Health-related quality of life after pediatric traumatic brain injury: A qualitative comparison between children's and parents' perspectives.

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From: PLoS ONE(Vol. 16, Issue 2)
Publisher: Public Library of Science
Document Type: Report
Length: 6,260 words
Lexile Measure: 1340L

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Abstract :

Background Pediatric traumatic brain injury (TBI) may cause a wide range of symptoms, which can negatively affect the quality of life of patients and their entire families. No internationally and simultaneously developed disease-specific instrument exists for assessing pediatric health-related quality of life (HRQoL) after TBI. The aim of the current project is to provide original material from small group interviews with individuals after TBI concerning what they state is relevant for their HRQoL. This material is required for a further study to generate items for age-adapted questionnaires assessing the TBI-specific HRQoL of children and adolescents (C&A): the QOLIBRI-Kiddy/Kid/Ado and proxy versions (Quality of Life after Brain Injury-Kiddy/Kids/Adolescents/Proxy) for individuals aged 6-17 and their parents. Methods The semi-structured interviews were conducted with separate small groups of C&A (n = 19), divided into three age groups (5-7y, 8-12y, 13-17y), after mild, moderate, and severe TBI, and with groups of the corresponding parents (n = 26). All interviews lasted for about 60 minutes, were recorded and transcribed verbatim. The statements were investigated by qualitative analyses and sorted into categories relevant to the HRQoL of C&A after TBI. Only descriptive group comparisons but no pairwise comparisons between children and corresponding parents were performed. Results The analyses led to 32 subcategories, which were assigned to six main theoretically based HRQoL categories. Many agreements exist between the C&A's and parents' perspectives within the main categories, however their focus on HRQoL differs, especially concerning age-related contents. Parents of the youngest participant group already focus on topics such as autonomy, whereas this only becomes relevant for C&A from the age of eight years on. Interestingly, even 5-year-old children were able to discuss their HRQoL, which indicates the importance of a self-report instrument. Conclusions Results obtained from this qualitative study identify the content of the HRQoL dimensions important for C&A after TBI and their parents. Both, differences and similarities in the children's and the parents' views were investigated, to get a first insight in valid dimensions for the prospective questionnaires to be developed. In a future study, items for the questionnaires will be deducted from the small group interview material and psychometrically tested in C&A after TBI from Germany. This study will address whether all statements were assigned to the suitable dimensions and whether differences between C&A and parents persist.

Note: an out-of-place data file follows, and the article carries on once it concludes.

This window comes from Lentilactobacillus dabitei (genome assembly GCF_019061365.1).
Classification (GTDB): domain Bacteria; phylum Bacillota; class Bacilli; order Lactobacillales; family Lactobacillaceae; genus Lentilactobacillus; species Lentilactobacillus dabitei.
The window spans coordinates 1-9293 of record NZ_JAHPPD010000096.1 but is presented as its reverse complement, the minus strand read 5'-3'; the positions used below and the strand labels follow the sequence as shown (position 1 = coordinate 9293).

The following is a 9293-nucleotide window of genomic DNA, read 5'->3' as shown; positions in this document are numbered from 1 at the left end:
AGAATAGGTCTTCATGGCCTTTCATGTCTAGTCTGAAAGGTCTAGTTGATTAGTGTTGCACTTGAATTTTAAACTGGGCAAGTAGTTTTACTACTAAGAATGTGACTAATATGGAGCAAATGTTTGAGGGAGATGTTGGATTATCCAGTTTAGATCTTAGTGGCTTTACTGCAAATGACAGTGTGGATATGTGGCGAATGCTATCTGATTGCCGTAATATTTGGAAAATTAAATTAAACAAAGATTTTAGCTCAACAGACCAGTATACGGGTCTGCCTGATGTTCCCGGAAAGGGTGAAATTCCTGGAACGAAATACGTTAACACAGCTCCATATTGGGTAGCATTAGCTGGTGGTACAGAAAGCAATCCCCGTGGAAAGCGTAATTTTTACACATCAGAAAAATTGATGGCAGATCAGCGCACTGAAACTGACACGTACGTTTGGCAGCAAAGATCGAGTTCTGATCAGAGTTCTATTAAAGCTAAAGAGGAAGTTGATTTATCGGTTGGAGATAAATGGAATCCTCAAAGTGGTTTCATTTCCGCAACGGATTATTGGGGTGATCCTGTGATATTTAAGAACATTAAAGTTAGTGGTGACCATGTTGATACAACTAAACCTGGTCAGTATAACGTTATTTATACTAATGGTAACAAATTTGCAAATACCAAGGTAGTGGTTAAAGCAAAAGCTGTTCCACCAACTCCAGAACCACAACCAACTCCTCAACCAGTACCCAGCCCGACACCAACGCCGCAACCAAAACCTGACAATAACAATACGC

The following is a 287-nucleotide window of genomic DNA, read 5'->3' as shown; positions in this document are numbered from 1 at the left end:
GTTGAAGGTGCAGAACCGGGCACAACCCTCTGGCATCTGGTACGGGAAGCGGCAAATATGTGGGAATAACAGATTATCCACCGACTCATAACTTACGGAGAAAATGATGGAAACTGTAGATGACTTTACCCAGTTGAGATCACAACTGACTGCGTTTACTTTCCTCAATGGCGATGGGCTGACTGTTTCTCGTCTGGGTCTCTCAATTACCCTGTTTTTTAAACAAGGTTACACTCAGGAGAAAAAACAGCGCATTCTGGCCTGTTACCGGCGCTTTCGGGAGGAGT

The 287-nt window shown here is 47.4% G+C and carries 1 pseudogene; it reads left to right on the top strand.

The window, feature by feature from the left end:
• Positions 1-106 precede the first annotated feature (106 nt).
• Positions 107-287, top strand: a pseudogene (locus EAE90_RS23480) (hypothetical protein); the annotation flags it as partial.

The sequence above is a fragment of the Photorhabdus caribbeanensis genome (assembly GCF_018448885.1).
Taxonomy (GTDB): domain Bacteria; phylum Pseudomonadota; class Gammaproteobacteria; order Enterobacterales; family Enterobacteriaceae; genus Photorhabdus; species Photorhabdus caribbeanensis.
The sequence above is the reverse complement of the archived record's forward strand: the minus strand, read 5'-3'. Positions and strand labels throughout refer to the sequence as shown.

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Gale Document Number: GALE|A651393559